A word from
the artist.

Georges Remi, better known as Hergé, was a Belgian comic book writer born on 22 May 1907 in Etterbeek, Belgium and died on 3 March 1983 in Woluwe-Saint-Lambert. He is best known for The Adventures of Tintin, one of the most popular European comic books of the 20th century.

Starting out as an amateur cartoonist for a scout magazine, he signed his drawings “Hergé” from 1924 onwards, a pseudonym formed from his initials, “R” for his name and “G” for his first name. Hergé, frequently considered “the father of European comics”, was one of the first French-speaking authors to adopt the American style of bubble comics.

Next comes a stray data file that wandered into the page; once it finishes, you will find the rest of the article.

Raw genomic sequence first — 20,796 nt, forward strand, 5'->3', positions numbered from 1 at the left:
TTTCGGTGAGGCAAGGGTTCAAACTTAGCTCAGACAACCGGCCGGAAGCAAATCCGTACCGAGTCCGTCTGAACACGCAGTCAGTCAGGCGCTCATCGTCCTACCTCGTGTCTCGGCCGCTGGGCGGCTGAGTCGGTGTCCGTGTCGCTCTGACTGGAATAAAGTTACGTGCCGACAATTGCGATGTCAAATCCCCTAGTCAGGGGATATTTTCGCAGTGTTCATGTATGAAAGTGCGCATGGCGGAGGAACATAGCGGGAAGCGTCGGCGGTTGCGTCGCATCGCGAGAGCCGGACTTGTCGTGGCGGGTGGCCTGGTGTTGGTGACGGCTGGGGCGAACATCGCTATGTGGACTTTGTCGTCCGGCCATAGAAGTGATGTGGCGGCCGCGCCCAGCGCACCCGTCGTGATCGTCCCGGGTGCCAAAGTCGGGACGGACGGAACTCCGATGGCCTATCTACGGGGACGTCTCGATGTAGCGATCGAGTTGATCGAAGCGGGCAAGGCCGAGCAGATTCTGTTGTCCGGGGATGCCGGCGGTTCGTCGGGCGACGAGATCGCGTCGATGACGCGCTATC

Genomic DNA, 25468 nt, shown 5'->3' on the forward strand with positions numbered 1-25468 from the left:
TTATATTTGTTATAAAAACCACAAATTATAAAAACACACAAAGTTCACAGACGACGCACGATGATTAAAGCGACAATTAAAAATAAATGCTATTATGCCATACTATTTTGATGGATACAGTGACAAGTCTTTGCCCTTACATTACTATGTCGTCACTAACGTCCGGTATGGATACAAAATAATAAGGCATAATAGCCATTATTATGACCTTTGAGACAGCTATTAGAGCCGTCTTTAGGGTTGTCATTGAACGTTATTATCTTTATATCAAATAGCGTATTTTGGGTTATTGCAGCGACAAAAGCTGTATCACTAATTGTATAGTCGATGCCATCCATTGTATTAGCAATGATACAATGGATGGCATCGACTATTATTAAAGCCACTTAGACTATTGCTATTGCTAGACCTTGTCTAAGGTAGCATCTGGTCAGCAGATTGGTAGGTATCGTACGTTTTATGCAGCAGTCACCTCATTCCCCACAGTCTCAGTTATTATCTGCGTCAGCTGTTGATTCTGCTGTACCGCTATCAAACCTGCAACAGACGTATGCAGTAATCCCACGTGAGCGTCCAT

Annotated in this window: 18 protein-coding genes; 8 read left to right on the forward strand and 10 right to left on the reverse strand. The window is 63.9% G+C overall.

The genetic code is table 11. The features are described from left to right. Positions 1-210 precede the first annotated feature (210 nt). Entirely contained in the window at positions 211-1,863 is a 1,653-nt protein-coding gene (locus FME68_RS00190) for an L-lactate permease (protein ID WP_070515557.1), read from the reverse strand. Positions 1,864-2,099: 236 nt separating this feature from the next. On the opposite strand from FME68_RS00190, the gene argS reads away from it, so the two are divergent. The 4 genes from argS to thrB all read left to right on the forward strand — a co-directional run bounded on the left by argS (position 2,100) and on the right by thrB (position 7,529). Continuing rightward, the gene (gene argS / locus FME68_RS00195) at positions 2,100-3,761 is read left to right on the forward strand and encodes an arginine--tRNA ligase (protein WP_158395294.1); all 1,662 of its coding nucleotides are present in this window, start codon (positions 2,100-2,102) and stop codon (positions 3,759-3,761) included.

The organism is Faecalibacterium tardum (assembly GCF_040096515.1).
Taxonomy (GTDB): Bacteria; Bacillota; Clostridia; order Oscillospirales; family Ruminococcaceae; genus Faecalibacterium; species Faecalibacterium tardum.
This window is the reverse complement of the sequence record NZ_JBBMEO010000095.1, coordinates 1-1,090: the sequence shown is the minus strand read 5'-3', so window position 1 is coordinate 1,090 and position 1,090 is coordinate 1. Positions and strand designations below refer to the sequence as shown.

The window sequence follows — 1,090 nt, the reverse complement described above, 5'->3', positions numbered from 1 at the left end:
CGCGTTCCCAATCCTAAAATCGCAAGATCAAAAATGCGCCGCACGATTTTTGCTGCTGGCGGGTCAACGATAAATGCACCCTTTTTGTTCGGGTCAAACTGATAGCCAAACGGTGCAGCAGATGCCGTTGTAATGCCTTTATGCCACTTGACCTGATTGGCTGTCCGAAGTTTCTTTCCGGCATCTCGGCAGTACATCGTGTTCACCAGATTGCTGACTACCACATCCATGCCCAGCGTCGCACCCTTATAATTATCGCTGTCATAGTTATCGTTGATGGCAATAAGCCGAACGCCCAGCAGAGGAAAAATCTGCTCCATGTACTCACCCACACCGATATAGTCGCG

“The Adventures of Tintin” began on 10 January 1929. He successively created “Les Exploits de Quick et Flupke” (1930), “Popol et Virginie au pays des Lapinos” (1934) and finally “Les Aventures de Jo, Zette et Jocko” (1935).

He is still considered one of the greatest contemporary artists. He has sold almost 250 million albums, translated into a hundred languages.

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